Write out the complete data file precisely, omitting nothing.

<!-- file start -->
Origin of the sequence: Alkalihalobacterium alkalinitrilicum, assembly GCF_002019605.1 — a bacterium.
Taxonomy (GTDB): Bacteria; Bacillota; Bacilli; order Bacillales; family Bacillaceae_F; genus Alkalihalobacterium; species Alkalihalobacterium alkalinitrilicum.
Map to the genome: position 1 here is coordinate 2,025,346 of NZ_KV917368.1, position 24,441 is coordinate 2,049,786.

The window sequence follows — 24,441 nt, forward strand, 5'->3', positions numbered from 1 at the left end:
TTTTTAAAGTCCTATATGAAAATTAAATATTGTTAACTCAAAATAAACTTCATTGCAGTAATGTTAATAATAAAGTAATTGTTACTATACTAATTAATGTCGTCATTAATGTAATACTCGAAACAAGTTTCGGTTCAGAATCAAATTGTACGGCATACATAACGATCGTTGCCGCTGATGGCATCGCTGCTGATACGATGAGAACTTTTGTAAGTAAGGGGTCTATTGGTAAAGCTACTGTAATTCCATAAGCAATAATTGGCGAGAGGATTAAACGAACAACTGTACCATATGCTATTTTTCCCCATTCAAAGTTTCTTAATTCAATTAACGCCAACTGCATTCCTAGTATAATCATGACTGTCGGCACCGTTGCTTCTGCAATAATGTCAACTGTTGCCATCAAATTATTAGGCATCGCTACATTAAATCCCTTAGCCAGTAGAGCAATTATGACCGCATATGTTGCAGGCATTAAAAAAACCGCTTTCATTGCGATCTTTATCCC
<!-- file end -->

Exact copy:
Origin of the sequence: Alkalihalobacterium alkalinitrilicum, assembly GCF_002019605.1 — a bacterium.
Taxonomy (GTDB): Bacteria; Bacillota; Bacilli; order Bacillales; family Bacillaceae_F; genus Alkalihalobacterium; species Alkalihalobacterium alkalinitrilicum.
Map to the genome: position 1 here is coordinate 2,025,346 of NZ_KV917368.1, position 24,441 is coordinate 2,049,786.

The window sequence follows — 24,441 nt, forward strand, 5'->3', positions numbered from 1 at the left end:
TTTTTAAAGTCCTATATGAAAATTAAATATTGTTAACTCAAAATAAACTTCATTGCAGTAATGTTAATAATAAAGTAATTGTTACTATACTAATTAATGTCGTCATTAATGTAATACTCGAAACAAGTTTCGGTTCAGAATCAAATTGTACGGCATACATAACGATCGTTGCCGCTGATGGCATCGCTGCTGATACGATGAGAACTTTTGTAAGTAAGGGGTCTATTGGTAAAGCTACTGTAATTCCATAAGCAATAATTGGCGAGAGGATTAAACGAACAACTGTACCATATGCTATTTTTCCCCATTCAAAGTTTCTTAATTCAATTAACGCCAACTGCATTCCTAGTATAATCATGACTGTCGGCACCGTTGCTTCTGCAATAATGTCAACTGTTGCCATCAAATTATTAGGCATCGCTACATTAAATCCCTTAGCCAGTAGAGCAATTATGACCGCATATGTTGCAGGCATTAAAAAAACCGCTTTCATTGCGATCTTTATCCC